Some corrections here. CBS went to Moffat when season 1 was first on and wanted to re-do it for CBS, and they said "no". They had seen what some networks do to British shows, and besides the idea they think they could take those shows and do them here..ridiculous. 2nd - 'House"..you do know that House was Sherlock Holmes set in a Hospital. That came right from the creator. And Benedict was upset about the quotes given about Jonny..no..not what he said. He has always said (and it's on tape) he felt there was room for more and Jonny was a friend and he wished him the best. And as the PBS lady said after that to Benedict. "You Are a good friend"
Sept. 27, 2012, 5:16 p.m. CST
by Michael Thompson
was the best US adaptation of Sherlock Holmes.
Sept. 27, 2012, 5:25 p.m. CST
*Yawn* This has "Been there done that" all over it. Pilot was a snoozefest, better off just watching Sherlock on BBCA.
Sept. 27, 2012, 5:48 p.m. CST
Its BBC PBS..not BBC SAmerica. And they may show season 2 again sometime but the 3rd season won't be filmed until early January. Why only 3, because its an hour and a half and its filmed like a movie and it takes a bit longer. Also, Moffat & Gatiss talk about putting Sherlock into current times for some years before Moffat's wife said why don't You do it! They are big Holmes fans and know everything about it - the movies and the books and the t.v. shows. "Sherlock" was done as a labor of Love. (they didn't know how it would be received but they loved every minute of making the first season). "Elementary" has every right to be there but or me the difference is - Sherlock -Labor of Love .. Elementary - Labor of getting a t.v. show on the air.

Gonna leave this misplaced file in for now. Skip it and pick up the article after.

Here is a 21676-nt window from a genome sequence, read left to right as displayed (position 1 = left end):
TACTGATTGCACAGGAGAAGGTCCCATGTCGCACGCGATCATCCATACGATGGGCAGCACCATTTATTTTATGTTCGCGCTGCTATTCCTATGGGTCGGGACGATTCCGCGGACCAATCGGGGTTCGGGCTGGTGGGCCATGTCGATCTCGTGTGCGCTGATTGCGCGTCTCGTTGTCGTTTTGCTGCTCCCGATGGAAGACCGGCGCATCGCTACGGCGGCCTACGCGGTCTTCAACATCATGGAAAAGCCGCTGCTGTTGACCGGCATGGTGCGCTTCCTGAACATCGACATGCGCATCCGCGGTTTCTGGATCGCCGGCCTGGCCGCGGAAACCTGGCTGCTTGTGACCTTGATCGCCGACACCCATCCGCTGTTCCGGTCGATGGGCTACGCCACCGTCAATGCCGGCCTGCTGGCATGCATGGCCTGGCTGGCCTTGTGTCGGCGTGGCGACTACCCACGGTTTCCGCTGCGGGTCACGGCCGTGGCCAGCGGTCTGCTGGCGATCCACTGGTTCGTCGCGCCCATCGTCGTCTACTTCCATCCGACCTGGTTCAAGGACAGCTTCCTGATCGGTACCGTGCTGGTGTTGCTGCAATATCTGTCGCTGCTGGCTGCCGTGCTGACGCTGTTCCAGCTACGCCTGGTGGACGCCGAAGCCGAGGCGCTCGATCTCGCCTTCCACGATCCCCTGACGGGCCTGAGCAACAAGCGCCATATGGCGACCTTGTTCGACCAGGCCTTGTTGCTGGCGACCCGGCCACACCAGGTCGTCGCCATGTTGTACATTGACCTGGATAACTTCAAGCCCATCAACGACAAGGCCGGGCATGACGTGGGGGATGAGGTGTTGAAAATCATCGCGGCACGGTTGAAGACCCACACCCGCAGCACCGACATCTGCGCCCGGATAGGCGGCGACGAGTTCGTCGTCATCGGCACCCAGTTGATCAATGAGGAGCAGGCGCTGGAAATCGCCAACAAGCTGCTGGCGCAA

Sept. 27, 2012, 5:58 p.m. CST
Johnny Lee Miller could be a middle-aged Zero Cool/Crash Override. Except now he has a kid with hacker skills who is causing all kinds of cyber-mayhem. Lucy Liu could be a federal agent that works in cybercrimes. Hell, have Fisher Stevens character The Plague get out of jail to exact his revenge.
Sept. 27, 2012, 6:35 p.m. CST
Like how fucktard fanboys always accuse them of so called "white washing" on the handful of occasions where they've cast or sought to cast caucasians in what are perceived to be asian roles (The Last Airbender, the aborted Akira). And in case you're dense this is a slap at fucktard fanboys, not georgeous asian women like Lucy Liu.
Sept. 27, 2012, 6:42 p.m. CST
by Bedknobs and Boomsticks
and his poetry sing-song-y (why Ralph Waldo Emerson referred to him as "the jingle man").
Sept. 27, 2012, 6:45 p.m. CST
by Bedknobs and Boomsticks
Sept. 27, 2012, 7:24 p.m. CST
I truly hope "The Adventure of the Three Gables" is the one Holmes story you've left unread, as it's the only one I truly dislike. In fact, I'd like to believe, as some do, that Doyle himself didn't actually write it. It's incredibly hard to reconcile how a man who could later write such a sensitive (and ahead of its time) portrayal of racial acceptance with "The Adventure of the Yellow Face*" could write such a grotesquely racist caricature of a black man in "Three Gables." (Worse yet, Holmes himself even makes a joke about the size of the character's lips.) *Not what it sounds like.